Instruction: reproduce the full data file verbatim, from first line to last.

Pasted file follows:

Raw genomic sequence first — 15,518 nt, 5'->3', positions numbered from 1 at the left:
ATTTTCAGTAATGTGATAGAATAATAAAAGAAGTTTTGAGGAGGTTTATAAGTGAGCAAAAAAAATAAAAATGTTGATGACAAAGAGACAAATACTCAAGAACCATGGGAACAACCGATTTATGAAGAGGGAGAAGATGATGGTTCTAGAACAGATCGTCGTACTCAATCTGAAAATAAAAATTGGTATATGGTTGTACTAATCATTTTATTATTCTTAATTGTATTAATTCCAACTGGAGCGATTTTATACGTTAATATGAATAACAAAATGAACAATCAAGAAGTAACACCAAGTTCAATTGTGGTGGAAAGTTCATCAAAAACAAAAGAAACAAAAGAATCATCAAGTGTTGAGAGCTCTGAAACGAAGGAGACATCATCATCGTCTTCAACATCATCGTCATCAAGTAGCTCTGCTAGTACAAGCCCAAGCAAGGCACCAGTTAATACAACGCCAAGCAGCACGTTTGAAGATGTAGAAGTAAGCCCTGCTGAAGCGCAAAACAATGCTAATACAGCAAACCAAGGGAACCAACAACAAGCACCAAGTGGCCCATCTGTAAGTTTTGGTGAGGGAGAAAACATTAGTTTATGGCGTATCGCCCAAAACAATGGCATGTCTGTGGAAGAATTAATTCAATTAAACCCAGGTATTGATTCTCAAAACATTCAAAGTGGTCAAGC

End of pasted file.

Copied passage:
Raw genomic sequence first — 15,518 nt, 5'->3', positions numbered from 1 at the left:
ATTTTCAGTAATGTGATAGAATAATAAAAGAAGTTTTGAGGAGGTTTATAAGTGAGCAAAAAAAATAAAAATGTTGATGACAAAGAGACAAATACTCAAGAACCATGGGAACAACCGATTTATGAAGAGGGAGAAGATGATGGTTCTAGAACAGATCGTCGTACTCAATCTGAAAATAAAAATTGGTATATGGTTGTACTAATCATTTTATTATTCTTAATTGTATTAATTCCAACTGGAGCGATTTTATACGTTAATATGAATAACAAAATGAACAATCAAGAAGTAACACCAAGTTCAATTGTGGTGGAAAGTTCATCAAAAACAAAAGAAACAAAAGAATCATCAAGTGTTGAGAGCTCTGAAACGAAGGAGACATCATCATCGTCTTCAACATCATCGTCATCAAGTAGCTCTGCTAGTACAAGCCCAAGCAAGGCACCAGTTAATACAACGCCAAGCAGCACGTTTGAAGATGTAGAAGTAAGCCCTGCTGAAGCGCAAAACAATGCTAATACAGCAAACCAAGGGAACCAACAACAAGCACCAAGTGGCCCATCTGTAAGTTTTGGTGAGGGAGAAAACATTAGTTTATGGCGTATCGCCCAAAACAATGGCATGTCTGTGGAAGAATTAATTCAATTAAACCCAGGTATTGATTCTCAAAACATTCAAAGTGGTCAAGC